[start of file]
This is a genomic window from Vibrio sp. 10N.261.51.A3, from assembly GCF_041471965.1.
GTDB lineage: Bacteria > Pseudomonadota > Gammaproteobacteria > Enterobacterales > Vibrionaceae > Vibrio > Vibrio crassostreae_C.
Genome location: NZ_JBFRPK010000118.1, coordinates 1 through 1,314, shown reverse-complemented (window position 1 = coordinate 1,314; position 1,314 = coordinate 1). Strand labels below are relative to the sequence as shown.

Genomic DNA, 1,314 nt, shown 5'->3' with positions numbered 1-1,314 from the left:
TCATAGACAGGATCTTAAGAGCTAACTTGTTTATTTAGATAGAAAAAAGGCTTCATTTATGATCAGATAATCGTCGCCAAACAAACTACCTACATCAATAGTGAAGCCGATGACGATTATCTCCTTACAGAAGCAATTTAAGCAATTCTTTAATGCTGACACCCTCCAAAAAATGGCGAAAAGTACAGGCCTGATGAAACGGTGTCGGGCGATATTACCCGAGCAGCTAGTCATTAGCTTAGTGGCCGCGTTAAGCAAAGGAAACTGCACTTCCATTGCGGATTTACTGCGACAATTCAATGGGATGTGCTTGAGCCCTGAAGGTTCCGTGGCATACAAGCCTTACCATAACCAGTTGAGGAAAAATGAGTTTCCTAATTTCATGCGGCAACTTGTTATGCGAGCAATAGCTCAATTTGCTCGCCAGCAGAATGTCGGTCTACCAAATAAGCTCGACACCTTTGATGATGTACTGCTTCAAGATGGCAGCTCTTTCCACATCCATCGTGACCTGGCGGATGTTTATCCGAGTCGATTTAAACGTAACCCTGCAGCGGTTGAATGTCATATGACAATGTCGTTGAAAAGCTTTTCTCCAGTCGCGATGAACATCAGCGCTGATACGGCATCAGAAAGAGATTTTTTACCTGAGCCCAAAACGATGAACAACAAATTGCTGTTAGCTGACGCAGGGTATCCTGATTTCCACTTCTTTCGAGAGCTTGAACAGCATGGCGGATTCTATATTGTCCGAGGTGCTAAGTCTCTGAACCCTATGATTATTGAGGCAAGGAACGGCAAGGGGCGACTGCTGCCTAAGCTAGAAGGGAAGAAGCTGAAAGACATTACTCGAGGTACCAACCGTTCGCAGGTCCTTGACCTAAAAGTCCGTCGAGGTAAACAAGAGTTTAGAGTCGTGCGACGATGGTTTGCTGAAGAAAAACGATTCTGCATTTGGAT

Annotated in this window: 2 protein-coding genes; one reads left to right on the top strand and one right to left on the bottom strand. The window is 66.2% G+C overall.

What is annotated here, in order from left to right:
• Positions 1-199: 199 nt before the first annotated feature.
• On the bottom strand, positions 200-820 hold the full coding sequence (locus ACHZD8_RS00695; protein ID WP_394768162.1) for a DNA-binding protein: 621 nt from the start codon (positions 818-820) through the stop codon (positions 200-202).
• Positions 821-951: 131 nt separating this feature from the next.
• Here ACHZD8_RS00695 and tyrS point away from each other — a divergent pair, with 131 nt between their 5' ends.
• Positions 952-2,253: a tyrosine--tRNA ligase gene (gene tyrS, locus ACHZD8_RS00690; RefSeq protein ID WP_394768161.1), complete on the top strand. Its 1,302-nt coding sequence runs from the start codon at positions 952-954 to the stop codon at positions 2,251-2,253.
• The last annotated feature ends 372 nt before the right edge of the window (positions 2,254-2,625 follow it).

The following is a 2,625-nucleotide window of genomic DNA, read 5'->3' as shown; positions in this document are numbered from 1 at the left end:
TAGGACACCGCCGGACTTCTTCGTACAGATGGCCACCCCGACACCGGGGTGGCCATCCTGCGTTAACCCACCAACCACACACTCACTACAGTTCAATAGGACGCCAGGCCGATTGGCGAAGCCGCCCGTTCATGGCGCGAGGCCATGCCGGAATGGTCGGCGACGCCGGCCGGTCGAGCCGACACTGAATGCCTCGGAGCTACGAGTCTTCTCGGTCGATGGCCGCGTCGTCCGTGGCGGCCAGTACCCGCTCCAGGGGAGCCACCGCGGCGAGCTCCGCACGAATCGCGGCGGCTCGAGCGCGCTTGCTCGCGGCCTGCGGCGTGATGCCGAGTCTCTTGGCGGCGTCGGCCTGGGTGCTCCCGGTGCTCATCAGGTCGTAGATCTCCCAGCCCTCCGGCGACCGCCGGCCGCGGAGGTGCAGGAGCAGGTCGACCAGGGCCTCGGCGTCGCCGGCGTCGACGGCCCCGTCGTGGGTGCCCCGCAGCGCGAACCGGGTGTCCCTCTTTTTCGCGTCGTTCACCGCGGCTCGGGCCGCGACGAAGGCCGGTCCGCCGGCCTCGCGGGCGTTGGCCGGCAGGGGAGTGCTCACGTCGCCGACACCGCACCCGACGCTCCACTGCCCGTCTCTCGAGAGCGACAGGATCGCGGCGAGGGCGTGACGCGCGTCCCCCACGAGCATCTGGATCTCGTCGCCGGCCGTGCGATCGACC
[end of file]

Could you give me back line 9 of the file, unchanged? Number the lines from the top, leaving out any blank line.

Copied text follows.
• On the bottom strand, positions 200-820 hold the full coding sequence (locus ACHZD8_RS00695; protein ID WP_394768162.1) for a DNA-binding protein: 621 nt from the start codon (positions 818-820) through the stop codon (positions 200-202).